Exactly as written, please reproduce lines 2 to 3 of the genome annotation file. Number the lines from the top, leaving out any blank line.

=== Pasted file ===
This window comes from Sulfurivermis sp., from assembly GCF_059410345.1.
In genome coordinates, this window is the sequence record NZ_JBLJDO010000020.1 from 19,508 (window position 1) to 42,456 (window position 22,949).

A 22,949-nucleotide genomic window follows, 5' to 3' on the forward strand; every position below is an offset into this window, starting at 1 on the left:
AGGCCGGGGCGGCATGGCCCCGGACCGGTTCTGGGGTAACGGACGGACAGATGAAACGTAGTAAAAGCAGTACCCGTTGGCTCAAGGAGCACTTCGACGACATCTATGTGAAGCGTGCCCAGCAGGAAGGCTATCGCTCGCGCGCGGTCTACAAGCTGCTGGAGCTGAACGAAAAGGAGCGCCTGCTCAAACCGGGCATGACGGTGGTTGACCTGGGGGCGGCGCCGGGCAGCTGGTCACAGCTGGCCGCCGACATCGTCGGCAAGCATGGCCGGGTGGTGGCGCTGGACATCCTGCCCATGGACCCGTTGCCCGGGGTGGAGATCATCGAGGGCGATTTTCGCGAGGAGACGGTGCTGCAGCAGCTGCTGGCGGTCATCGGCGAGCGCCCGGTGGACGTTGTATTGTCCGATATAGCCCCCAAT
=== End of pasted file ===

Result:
In genome coordinates, this window is the sequence record NZ_JBLJDO010000020.1 from 19,508 (window position 1) to 42,456 (window position 22,949).

A 22,949-nucleotide genomic window follows, 5' to 3' on the forward strand; every position below is an offset into this window, starting at 1 on the left: